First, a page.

3. Red Dead Redemption

    They may be 'retarded', but I like how, in all these videos of the NPC bugs, the people controlling the game are often crying with laughter. Much better than the game-breaking bugs I found in Fallout 3, or even Mass Effect 2.
  4. Red Thumb Redemption

    I don't have a lecture on Tuesday, so I can participate!
  5. Red Dead Redemption

    ... 7q7v4F8r9Og
  6. Idle Thumbs London meet?

    I'm already double booked tonight, so I'll have to let you down. No reason why we can't have another one at some point, though.
  7. Red Thumb Redemption

    360 - NevskyP I'm relying on Amazon for this, too.
  8. Idle Thumbs London meet?

    Yeah, this whole thing seems so flimsy now. Damn.
  9. Idle Thumbs London meet?

    So we're down to two maybes, two negatives, and a Shakira impersonator. And Jake. I am working until six, and have a conflict of interests as my girlfriend is visiting. She is probably boozing with her foreign cohorts, though, which would free up my evening. So are we still operating under the 'Old Nick from 6' plan?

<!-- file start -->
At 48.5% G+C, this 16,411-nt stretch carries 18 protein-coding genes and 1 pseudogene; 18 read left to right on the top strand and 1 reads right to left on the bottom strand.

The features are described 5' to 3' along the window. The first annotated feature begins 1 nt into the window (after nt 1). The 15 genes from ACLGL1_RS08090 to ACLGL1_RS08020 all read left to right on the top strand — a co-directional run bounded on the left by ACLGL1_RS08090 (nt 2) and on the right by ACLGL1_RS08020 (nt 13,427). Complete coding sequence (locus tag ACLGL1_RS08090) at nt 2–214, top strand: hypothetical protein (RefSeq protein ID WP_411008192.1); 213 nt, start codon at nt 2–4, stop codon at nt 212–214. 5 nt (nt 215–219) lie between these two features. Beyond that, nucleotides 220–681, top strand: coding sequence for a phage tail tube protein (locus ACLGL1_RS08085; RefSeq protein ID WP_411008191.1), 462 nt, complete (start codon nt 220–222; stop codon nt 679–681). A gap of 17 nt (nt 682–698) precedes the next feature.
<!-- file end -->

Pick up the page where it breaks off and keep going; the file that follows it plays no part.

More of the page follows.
10. Idle Thumbs London meet?

    OK. Well... I'm busy on Tuesday evening: I have a lecture at 6pm and finish work at 6pm, which gives me 0 minutes to get from work to university. I will still be near the Bloomsbury/Holborn area if something does happen, and will be still going on in the later hours of the evening.
  11. Idle Thumbs London meet?

    What happened to the Saturday plan?
  12. Life

    Wow, how did you swing accreditation? Shame you couldn't make it financially viable.
  13. GTA 60 Take 2 They own the licence.

    Sorry for not making an appearance over the last few weeks. I've started a job, and I have gone back to evening lectures on Tuesdays, so I'm just flopping out when I get home.
  14. I did it! Now what?!

  15. Idle Thumbs London meet?

    Friday I will be going to this comics event. Saturday my girlfriend is arriving late in the evening. So I can make at least a passing appearance on either of those days. Beyond that it's a little tricky.
  16. Idle Thumbs London meet?

    I agree with these statements. An official London Thumbs Meet would be fantastic. The only problem is I have the girlfriend arriving on the 15th at Gatwick in the late evening. Should still be able to stay out until 6-7pm, but the 16th is no good.
  17. Life

    Hey, well done Miffy! Large amounts of kudos beaming your way.
  18. Books, books, books...